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Private banking: people power

Melanie Stern is Section Editor of Families in Business magazine.

For an industry that makes money from good relationships, the professionals that create and maintain private banking and family business client relationships are key. Melanie Stern examines the sector's frontline

"Our greatest asset is our people" – how frequently we hear this from the business world. Not all the proponents of this popular phrase manage to prove their commitment to it, but for the private banking industry, people are among the greatest assets.

The industry has long leveraged intimate, discrete and enduring relationships with its private clients as its most important competitive edge. While clients favour this less now than in the past, it still remains important.

For family business clients, these relationships are even more important. Families are notoriously protective of their private lives and information about their personal and collective wealth, more so than other private clients whose personal details will not automatically be of public interest alongside their business life. Family business advisors within the private banking industry serve some of the largest and most complex family structures on the planet, shouldering the responsibility to preserve or expand wealth as the future of the family business – and future generations – depends on it. Additionally, family businesses' product and service needs are becoming more diverse. So, advisors need to be at their best. This makes locating, screening and training such individuals a crucial part of any private bank's remit.

Hiring the help
In healthier times, private banks looked to the investment banking industry for new talent, and would pick a star performer to invest specialist family business and private client training. The prolonged economic depression and subsequent layoffs, seen so commonly in the commercial and investment banking industries in recent years, is working its way through private banking in 2003, and there simply isn't the time or the money to make such risky investments. "In the past 12 months, the wealth management sector has narrowed down its recruitment focus onto those who are already working in their sector at a private bank or a private client fund manager," Harry Pilkington of executive search firm Armstrong International, tells Families In Business. "There has been very little lateral hiring outside that universe because banks cannot afford to train someone for a year, then wait and see if they make a good private banker." This translates well for the families, being managed by experts in their own field who can theoretically tune into what they need with greater ease than an investment banker new to the sector.

For the past two years private banks have stuck to hiring what Pilkington calls a 'no-brainer' – those with an established client base and relationships, who produce revenue and are credible in private wealth or private banking already. "Very few banks are still hiring investment bankers or fund managers; they just want to buy into relationships they don't already have," he says.

In other words, banks are only looking for those who come with a ready-made Rolodex; indeed a no-brainer, and particularly so considering that book of business transfer statistics have shrunk in line with reduced family-to-advisor loyalty.

Sell-side industry opinions about hiring from the investment bank community illustrate the divergence between larger and smaller players in the market. Dr Henry Hirzel, head of Wealth Management Solutions and Family Business at UBS, explains the dichotomy he faces when looking for family business advisors. "The challenge for us is that we often look for people with very strong institutional background knowledge – in corporate finance for example, where people work closely with listed companies – but that are also capable of dealing with the Patron, the family business owner," Hirzel says. "In the current environment, we see lots of talent from our competitors and the big names – more so than from the independent names." UBS is currently looking to expand on the 300 (not including those in the five independently run private banks UBS owns) advisors dedicated to family business clients it already has across Switzerland and the world.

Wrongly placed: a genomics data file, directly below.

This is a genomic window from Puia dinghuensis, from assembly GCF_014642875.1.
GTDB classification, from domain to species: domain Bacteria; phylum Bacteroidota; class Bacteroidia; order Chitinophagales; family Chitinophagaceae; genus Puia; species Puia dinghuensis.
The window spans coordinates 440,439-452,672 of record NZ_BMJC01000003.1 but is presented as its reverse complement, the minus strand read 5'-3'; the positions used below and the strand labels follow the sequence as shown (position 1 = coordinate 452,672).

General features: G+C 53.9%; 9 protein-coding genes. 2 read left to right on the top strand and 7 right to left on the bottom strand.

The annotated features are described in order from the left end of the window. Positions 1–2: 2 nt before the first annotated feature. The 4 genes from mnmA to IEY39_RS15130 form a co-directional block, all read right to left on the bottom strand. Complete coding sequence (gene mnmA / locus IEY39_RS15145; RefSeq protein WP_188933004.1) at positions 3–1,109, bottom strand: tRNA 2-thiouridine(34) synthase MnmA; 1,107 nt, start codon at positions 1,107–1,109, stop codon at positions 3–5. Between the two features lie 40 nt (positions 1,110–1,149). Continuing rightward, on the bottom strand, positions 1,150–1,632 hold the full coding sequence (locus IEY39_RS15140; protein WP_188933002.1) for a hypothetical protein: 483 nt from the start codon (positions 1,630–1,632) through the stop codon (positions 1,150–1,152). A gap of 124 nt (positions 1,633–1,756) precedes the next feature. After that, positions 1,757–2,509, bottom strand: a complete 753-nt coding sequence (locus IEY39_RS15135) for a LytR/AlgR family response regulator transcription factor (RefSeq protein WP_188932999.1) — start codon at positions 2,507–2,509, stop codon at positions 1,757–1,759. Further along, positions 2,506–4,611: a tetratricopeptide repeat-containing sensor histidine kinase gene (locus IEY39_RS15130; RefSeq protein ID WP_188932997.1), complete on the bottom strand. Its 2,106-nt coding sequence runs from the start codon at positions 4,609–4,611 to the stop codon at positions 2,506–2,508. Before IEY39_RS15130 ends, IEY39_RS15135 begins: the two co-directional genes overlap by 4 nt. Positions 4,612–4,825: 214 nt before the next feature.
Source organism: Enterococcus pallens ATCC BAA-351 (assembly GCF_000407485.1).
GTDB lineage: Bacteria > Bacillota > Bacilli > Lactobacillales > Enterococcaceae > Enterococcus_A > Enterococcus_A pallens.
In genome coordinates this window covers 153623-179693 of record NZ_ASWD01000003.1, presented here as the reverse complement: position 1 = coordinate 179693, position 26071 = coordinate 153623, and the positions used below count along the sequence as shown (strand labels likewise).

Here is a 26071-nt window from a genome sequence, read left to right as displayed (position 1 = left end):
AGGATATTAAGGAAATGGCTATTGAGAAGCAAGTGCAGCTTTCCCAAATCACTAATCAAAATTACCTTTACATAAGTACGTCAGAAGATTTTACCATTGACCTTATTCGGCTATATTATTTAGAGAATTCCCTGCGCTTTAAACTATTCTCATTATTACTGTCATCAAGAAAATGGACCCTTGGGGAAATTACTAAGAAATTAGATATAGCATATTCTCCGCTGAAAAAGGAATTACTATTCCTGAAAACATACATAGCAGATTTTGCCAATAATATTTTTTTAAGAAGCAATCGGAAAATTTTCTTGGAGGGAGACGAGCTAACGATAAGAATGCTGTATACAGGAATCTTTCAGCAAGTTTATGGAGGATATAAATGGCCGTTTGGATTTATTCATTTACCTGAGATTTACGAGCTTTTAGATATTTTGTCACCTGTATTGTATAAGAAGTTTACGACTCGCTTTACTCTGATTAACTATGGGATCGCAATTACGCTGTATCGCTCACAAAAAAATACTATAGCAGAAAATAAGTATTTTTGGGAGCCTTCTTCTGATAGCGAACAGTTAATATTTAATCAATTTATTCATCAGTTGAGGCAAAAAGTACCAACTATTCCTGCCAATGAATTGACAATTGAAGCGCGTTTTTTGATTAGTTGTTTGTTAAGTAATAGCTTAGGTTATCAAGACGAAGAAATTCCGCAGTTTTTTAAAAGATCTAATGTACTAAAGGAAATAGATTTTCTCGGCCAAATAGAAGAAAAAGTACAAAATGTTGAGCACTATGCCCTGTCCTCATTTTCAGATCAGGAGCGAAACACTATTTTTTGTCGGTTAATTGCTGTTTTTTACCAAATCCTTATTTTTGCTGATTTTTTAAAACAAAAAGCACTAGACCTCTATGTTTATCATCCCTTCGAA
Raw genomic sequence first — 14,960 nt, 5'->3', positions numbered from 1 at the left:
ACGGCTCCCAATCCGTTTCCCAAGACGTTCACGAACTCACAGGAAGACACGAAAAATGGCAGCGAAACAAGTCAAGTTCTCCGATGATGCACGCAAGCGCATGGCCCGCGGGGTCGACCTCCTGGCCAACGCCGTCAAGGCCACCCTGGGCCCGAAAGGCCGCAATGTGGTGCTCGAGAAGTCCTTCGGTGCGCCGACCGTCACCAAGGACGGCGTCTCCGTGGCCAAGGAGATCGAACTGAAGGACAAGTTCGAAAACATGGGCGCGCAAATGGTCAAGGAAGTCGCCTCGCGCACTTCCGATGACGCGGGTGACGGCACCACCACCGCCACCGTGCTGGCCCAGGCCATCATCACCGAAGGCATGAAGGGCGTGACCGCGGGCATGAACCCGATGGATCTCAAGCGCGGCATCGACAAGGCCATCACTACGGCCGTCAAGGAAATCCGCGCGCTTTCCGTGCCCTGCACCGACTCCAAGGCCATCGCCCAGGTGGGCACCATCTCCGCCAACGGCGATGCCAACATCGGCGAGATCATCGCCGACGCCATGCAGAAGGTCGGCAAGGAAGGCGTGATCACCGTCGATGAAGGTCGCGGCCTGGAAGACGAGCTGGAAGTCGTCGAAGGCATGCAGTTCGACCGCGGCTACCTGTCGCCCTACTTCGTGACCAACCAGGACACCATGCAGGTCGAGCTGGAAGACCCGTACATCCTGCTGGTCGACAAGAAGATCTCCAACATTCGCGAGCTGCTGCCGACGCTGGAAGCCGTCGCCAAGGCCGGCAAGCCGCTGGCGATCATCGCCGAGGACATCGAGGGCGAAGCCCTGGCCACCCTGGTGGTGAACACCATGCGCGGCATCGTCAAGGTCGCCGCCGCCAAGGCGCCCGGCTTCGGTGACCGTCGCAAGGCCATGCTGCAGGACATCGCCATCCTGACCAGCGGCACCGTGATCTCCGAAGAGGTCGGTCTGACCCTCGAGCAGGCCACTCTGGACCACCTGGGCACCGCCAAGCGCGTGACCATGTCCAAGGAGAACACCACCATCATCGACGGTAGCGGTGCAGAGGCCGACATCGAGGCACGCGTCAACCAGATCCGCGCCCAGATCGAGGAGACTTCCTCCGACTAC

Switzerland's Banque Franck, however, is quite a different story. A small private bank 100% owned by the Johnson family, it has longstanding family ethics that put a strong accent on the way this institution selects family business advisors. The firm makes a point of advertising its devotion to a 'personalised service' and says it aims to select staff who "embody the ethical traditions of the Johnson family" – but how is this realised?

The bank's US/UK portfolio and marketing manager, Mason de Chochar, explains. "Back in 1927, Herbert Johnson Sr said that the goodwill of people is the only enduring thing in business, and the rest is 'shadow'. The Johnsons always felt they would never have succeeded in building what they had and sustained it for five generations if they had not carefully attended to the moral fabric of the company. The people we hire – and we're talking about intangibles here – are extremely personable, customer and people-oriented. People from larger banking institutions – those people who are quantitative number crunchers will typically work for larger institutions and are only interested in the marketing aspects of the business – do not embody that kind of thinking," de Chocar continues.

"We look for people who have worked for smaller institutions or worked closely with families, as we often don't find a good fit between ourselves and those who have worked for large banks.

"We don't want to criticise our peers, but it could be that the larger private banks are becoming so large that they resemble some of the more impersonal financial institutions. One wonders if these institutions are in keeping with the personalised aspects of private banking."